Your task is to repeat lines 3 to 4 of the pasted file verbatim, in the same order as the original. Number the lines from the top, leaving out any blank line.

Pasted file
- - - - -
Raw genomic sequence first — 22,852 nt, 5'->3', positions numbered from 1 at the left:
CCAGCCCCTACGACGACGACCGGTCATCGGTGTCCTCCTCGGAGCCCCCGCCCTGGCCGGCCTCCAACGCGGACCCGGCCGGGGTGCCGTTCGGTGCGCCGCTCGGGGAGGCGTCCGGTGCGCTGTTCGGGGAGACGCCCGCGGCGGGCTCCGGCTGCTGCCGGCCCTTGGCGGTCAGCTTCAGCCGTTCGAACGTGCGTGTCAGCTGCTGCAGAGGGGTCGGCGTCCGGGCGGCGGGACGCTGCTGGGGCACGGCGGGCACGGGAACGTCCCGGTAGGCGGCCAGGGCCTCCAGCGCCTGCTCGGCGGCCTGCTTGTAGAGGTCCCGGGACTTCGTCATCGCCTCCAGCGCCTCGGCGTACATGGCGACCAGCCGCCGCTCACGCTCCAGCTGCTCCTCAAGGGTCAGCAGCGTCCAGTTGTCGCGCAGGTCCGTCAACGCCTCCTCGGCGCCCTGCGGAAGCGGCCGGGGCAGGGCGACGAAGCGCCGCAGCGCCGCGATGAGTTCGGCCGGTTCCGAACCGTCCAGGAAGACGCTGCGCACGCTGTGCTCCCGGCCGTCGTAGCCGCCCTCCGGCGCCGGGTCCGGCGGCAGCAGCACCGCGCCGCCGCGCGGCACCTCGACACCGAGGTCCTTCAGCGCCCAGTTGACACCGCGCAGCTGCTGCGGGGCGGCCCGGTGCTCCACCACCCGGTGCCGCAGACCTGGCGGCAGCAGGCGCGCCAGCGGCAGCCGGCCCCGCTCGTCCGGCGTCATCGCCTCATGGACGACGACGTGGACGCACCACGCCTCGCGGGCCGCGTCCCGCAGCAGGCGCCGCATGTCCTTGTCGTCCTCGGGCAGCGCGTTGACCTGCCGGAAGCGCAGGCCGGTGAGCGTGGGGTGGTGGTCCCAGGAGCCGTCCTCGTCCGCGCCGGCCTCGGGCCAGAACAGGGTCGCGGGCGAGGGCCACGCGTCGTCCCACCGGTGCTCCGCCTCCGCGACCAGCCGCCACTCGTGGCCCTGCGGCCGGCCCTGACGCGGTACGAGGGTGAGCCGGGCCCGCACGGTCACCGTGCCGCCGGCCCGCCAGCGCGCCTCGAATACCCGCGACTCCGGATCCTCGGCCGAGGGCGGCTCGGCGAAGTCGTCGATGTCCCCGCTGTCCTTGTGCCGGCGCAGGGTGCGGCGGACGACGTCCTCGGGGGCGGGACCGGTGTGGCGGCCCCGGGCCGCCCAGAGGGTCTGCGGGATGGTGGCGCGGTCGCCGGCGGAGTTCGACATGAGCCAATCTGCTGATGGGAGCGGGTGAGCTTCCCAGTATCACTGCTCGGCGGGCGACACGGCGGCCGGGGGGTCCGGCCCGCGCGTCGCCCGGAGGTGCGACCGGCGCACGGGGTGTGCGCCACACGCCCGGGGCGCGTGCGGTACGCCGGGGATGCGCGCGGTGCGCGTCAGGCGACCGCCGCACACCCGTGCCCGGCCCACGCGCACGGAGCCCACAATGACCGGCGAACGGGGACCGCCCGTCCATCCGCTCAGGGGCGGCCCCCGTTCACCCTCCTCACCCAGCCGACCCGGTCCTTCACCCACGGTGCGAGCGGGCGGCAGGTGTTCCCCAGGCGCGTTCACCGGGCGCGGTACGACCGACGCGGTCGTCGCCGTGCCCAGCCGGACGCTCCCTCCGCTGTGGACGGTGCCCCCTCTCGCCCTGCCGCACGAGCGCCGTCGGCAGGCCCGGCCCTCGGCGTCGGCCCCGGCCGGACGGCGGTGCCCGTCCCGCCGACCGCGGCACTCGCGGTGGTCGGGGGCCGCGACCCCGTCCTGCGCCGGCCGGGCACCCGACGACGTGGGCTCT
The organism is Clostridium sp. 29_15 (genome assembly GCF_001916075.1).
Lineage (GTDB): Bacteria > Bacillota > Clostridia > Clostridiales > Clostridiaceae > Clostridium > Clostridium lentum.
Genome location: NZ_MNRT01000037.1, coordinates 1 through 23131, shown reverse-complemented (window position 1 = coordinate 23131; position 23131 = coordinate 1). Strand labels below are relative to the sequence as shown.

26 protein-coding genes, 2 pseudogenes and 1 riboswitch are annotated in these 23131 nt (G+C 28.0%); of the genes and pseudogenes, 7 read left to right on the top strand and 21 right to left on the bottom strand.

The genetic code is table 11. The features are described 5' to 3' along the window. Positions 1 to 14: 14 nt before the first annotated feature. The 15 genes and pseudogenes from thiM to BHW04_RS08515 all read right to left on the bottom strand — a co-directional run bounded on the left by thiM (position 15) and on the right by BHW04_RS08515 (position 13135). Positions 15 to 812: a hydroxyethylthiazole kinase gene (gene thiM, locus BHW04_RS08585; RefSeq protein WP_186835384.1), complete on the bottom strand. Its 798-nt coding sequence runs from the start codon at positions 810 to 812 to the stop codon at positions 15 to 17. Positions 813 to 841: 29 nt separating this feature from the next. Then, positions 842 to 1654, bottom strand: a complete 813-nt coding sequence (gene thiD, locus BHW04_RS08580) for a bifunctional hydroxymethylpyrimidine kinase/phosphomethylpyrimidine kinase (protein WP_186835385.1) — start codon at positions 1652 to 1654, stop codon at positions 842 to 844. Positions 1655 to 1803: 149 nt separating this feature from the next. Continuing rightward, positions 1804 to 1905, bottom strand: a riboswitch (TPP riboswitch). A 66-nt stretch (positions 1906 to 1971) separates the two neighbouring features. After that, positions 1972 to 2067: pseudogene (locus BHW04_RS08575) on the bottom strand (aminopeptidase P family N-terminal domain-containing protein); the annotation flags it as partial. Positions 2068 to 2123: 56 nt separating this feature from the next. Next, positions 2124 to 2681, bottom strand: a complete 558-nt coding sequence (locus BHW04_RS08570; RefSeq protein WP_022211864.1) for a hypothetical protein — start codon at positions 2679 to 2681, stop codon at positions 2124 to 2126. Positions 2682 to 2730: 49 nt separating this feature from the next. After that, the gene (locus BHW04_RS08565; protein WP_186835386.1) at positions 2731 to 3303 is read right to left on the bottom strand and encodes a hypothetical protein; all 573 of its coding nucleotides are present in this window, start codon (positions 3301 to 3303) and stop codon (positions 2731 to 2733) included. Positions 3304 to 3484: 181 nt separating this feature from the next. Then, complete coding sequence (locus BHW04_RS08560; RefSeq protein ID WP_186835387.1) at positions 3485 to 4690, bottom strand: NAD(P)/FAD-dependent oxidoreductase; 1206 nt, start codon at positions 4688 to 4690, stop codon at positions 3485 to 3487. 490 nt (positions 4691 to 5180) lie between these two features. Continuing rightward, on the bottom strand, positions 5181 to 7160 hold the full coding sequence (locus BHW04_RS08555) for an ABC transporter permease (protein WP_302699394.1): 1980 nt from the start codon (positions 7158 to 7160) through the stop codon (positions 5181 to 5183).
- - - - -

The organism is Clostridium sp. 29_15 (genome assembly GCF_001916075.1).
Lineage (GTDB): Bacteria > Bacillota > Clostridia > Clostridiales > Clostridiaceae > Clostridium > Clostridium lentum.